Resisting lithium mining in Quebec 

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Lake Simard, on Long Point First Nation land, is vital for the community. Mine operations and runoff would cause irreparable harm. Credit: Cassandra Pichette

Below the surface of the unceded territory of the Anicinape Aki, in Abitibi-Témiscamingue in western Quebec, a rare resource has caught the eye of Sayona Mining: lithium. 

The company plans to extract lithium at three sites in the region. One, the Tamsin Lithium Project, is on the unceded territory of Long Point First Nation (LPFN). In 2018, Sayona Mining acquired a claim to these lands, and dozens of others, through provincial mining laws. The laws did not require the company to gain the consent of the First Nation, or even to consult them. 

When they learned about Sayona’s claim to their land, LPFN sounded the alarm: mine operations and runoff would irreparably harm Lake Simard, vital for their community. A mine would put their traditional practices—hunting, fishing, trapping and gathering—at grave risk. 

LPFN mobilized together with other environmental and civil society groups, including Inter Pares counterpart MiningWatch Canada. With MiningWatch support, they drew attention to the risk the mines pose to their lands and way of life. Then MiningWatch and the groups discovered Sayona Mining had misled the public and the government about the intended scale of another of its mining sites—the Authier Lithium project—to avoid a full environmental impact assessment. Concerned by this evasion, LPFN and allies have called on Quebec’s government to conduct a full environmental review of all three projects.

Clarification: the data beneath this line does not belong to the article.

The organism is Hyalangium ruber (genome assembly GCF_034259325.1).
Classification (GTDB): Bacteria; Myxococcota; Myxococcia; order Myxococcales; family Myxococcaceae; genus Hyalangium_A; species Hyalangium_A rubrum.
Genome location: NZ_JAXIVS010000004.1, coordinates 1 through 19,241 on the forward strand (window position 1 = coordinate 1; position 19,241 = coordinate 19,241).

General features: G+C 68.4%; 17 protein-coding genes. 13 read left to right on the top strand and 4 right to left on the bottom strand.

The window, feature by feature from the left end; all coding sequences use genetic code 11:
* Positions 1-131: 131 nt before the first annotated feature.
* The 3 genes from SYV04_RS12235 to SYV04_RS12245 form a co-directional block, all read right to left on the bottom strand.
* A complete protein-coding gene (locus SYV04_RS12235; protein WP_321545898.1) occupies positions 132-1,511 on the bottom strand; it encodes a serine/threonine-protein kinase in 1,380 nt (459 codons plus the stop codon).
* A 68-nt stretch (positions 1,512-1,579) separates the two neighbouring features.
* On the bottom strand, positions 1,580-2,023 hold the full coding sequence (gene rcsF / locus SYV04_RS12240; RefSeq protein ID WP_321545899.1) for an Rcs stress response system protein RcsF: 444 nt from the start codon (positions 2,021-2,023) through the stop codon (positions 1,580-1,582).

While they wait for a response from the province, Long Point First Nation, with MiningWatch support, is seeking to conduct their own environmental assessment review on the Tansim project. 

"The findings of our own assessment must be critical in deciding whether or not to allow the project to proceed," says Steeve Mathias, former Chief of the Long Point First Nation’s Council.

According to MiningWatch, mining companies in Quebec have claimed an area the size of Cuba. And while Quebec has 11 First Nations, none of the province’s environmental laws require consultation or engagement with them.

Long Point First Nation’s struggle is shared by Indigenous peoples across Canada. As a co-founder and active member of MiningWatch, Inter Pares is in solidarity with Indigenous-led struggles to assert their right to steward their lands for themselves, their communities, and for future generations. 

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